Not for me, or you, presumably IT literate reg reader, but for the billions of ordinary users who can't tell a computer from a monitor.
Cant speak for you, but I'm always going to be able to build a PC from scratch, and hack it just so, the ones sold in the shops should be as idiot proof and remotely exploitable as a toaster.
Security Experts and Malware writers are generally not the same beast. Their center of interest, financial gain, usually don't deal with the same people and not on the same level.
The only way to know if a system is more secure is to release it to the public and wait until it gains a large user base.
The OS itself is only one element in the equation, it is also necassary to test and verify applications and their integration, plugins, drivers and the stupidity of users ...
The malware writers and vxers have time on their hand to discover exploits, they will patiently plug away until they find something.
MS are continualy publishing security updates updates for all of their OS's, my WSUS server has updates almost daily . It is hard to believe that this trend will slow down in the immediate future.
Although I would be more than happy to be proved wrong.
Unless this guy can see into the future I think he should just wait a little.........
As I pointed out in my other post, these are all very good measures.
But more could be done, such as not using unsafe-by-default C and C++ artifacts such as plain pointers, plain arrays and so on. Rather, safe-by default smart pointers and checked arrays should be used by default. Only if profiling discovers that these pose a performance problem at a few places, they unsafe approach should be re-introduced.
That would immediately kill more than 50% of exploits !
Software Engineers still use C and C++, despite having lots of other alternatives. Most of them will use plain pointers and STL vectors, which are unsafe in most instances.
The whole "programming" profession has extremely low professional standards and all arguments boil down to "money is truth; insecure software sells nicely".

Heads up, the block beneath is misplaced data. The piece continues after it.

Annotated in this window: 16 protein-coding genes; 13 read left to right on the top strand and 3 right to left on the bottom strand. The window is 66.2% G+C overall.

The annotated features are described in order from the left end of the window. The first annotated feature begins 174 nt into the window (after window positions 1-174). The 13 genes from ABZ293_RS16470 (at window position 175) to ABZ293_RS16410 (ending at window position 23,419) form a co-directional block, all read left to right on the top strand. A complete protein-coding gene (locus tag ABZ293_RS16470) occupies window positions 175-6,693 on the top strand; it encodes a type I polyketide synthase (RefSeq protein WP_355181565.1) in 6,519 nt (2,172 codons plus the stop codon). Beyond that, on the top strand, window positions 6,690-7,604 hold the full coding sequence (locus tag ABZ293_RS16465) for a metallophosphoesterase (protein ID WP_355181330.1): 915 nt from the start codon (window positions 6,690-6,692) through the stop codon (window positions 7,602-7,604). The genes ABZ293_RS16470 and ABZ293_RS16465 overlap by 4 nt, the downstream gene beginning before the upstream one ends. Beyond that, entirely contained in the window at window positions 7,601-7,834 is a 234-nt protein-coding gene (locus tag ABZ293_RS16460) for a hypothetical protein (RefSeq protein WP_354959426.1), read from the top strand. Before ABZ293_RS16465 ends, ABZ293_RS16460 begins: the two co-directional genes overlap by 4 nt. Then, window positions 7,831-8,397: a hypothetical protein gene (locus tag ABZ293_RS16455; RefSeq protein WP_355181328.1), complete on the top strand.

Most software engineers are also intellectually lazy people who are "in it for the money". Their managers are even less equipped with a spine, so what do you expect ?
There is nothing wrong with C and C++ if you use it correctly.
Hell, look at the .NET framework itself - what do you think that was designed in? The fact of the matter is, C/C++ can be the best tools for the right jobs (insert list here), with plenty of documentation and efficient standards, that if followed (hah, microsoft), means you should have little to no issues.
If you're incapable of using C++ properly, don't blame it for when your failing code causes the security vulnerability. I could write a .NET application that would contain a privilege escalation 'bug' - is that the fault of the framework, if it was caused by my poor code?
Don't blame the tools - it's the people using them that cause the problems.
"Valasek described the leap between Windows 7 and 8 as less than that between XP and Vista"
In Vista didn't I notice much difference apart from extra eye candy and an overactive UAC box yet in Windows 8 I can't work out how to have 4 apps on the screen at the same time, apps get stuck on the left hand side and I then can't get them out, my apps disappear as soon as I hit the Windows key O_O
I've turned into an idiot :'(
Time to read up on the Book of Wally
With the money out there in malware - I seriously doubt that the system will be ultra secure for long - as for having secure hardware - look at every device ever released that is "unhackable" and protected by some proprietary bit of hardware guaranteeing that it will always remain secure - then look at how exploits have been discovered in them all - from pre Chip 'n' Pin terminals, ATM's, Playstations, iPhones, Android phones - nothing is really *secure* especially not when you invest time and money into cracking it. Android is actually a pretty good example - the manufacturers lock down their phones - like HTC's "s-ON" preventing access to system partitions etc - but eventually it's figured out how to use some exploit to gain write access to the system and disable all the phones security - from what partitions you can write to - right through to not checking the signature of software you install to the phone. No programmer anywhere is infallible - and no vetting process will ever catch every hole.